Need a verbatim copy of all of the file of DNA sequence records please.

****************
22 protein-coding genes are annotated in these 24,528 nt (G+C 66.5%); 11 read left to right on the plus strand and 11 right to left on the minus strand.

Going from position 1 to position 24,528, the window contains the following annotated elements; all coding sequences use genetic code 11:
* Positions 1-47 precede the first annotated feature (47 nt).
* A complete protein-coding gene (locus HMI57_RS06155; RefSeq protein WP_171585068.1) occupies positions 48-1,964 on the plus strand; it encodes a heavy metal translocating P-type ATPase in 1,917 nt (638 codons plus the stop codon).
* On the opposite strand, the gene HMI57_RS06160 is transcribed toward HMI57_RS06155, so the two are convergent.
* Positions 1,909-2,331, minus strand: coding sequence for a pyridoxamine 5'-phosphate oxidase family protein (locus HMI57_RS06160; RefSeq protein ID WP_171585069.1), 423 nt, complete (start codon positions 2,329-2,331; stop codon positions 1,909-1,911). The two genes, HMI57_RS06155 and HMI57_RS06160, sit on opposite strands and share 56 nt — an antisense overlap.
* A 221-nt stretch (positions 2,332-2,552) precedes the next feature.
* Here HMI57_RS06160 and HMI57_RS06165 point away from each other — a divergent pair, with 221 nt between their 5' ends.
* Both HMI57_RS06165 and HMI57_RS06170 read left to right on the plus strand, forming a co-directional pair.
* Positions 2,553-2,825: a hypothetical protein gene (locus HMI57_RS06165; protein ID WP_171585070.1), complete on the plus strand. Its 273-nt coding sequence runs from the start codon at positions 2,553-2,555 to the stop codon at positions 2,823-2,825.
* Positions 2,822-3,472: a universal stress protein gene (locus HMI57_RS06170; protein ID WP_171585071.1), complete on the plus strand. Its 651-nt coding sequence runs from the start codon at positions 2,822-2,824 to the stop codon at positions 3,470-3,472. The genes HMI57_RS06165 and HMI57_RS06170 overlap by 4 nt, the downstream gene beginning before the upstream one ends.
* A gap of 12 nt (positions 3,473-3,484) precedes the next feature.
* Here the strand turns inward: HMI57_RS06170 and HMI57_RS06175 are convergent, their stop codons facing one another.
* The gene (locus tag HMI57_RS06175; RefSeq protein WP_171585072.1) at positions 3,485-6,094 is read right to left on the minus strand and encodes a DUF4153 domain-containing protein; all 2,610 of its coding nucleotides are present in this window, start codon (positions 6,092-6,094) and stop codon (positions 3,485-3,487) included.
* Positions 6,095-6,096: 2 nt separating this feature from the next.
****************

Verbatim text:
22 protein-coding genes are annotated in these 24,528 nt (G+C 66.5%); 11 read left to right on the plus strand and 11 right to left on the minus strand.

Going from position 1 to position 24,528, the window contains the following annotated elements; all coding sequences use genetic code 11:
* Positions 1-47 precede the first annotated feature (47 nt).
* A complete protein-coding gene (locus HMI57_RS06155; RefSeq protein WP_171585068.1) occupies positions 48-1,964 on the plus strand; it encodes a heavy metal translocating P-type ATPase in 1,917 nt (638 codons plus the stop codon).
* On the opposite strand, the gene HMI57_RS06160 is transcribed toward HMI57_RS06155, so the two are convergent.
* Positions 1,909-2,331, minus strand: coding sequence for a pyridoxamine 5'-phosphate oxidase family protein (locus HMI57_RS06160; RefSeq protein ID WP_171585069.1), 423 nt, complete (start codon positions 2,329-2,331; stop codon positions 1,909-1,911). The two genes, HMI57_RS06155 and HMI57_RS06160, sit on opposite strands and share 56 nt — an antisense overlap.
* A 221-nt stretch (positions 2,332-2,552) precedes the next feature.
* Here HMI57_RS06160 and HMI57_RS06165 point away from each other — a divergent pair, with 221 nt between their 5' ends.
* Both HMI57_RS06165 and HMI57_RS06170 read left to right on the plus strand, forming a co-directional pair.
* Positions 2,553-2,825: a hypothetical protein gene (locus HMI57_RS06165; protein ID WP_171585070.1), complete on the plus strand. Its 273-nt coding sequence runs from the start codon at positions 2,553-2,555 to the stop codon at positions 2,823-2,825.
* Positions 2,822-3,472: a universal stress protein gene (locus HMI57_RS06170; protein ID WP_171585071.1), complete on the plus strand. Its 651-nt coding sequence runs from the start codon at positions 2,822-2,824 to the stop codon at positions 3,470-3,472. The genes HMI57_RS06165 and HMI57_RS06170 overlap by 4 nt, the downstream gene beginning before the upstream one ends.
* A gap of 12 nt (positions 3,473-3,484) precedes the next feature.
* Here the strand turns inward: HMI57_RS06170 and HMI57_RS06175 are convergent, their stop codons facing one another.
* The gene (locus tag HMI57_RS06175; RefSeq protein WP_171585072.1) at positions 3,485-6,094 is read right to left on the minus strand and encodes a DUF4153 domain-containing protein; all 2,610 of its coding nucleotides are present in this window, start codon (positions 6,092-6,094) and stop codon (positions 3,485-3,487) included.
* Positions 6,095-6,096: 2 nt separating this feature from the next.